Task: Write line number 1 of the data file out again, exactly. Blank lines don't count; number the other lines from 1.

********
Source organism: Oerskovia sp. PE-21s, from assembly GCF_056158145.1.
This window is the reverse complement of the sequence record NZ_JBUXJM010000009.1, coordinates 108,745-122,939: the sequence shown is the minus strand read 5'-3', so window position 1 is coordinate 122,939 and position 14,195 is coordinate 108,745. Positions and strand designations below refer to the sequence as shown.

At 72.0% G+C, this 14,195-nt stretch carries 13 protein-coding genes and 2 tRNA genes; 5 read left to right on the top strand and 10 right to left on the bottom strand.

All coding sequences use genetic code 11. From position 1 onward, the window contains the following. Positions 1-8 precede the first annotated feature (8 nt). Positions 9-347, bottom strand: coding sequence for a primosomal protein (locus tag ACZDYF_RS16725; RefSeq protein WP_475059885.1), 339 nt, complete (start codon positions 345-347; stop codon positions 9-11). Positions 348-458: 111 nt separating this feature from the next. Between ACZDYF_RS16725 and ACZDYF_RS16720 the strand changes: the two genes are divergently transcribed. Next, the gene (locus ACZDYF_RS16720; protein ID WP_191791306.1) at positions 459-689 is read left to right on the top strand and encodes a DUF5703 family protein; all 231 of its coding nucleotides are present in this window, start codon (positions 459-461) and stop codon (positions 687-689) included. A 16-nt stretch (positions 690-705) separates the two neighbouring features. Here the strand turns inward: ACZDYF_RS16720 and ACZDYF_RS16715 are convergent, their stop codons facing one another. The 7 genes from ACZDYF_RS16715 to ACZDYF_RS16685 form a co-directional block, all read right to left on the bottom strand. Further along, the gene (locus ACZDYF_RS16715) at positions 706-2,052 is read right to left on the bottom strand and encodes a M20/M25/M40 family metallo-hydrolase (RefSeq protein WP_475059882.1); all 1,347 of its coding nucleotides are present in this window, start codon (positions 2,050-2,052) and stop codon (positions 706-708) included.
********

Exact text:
Source organism: Oerskovia sp. PE-21s, from assembly GCF_056158145.1.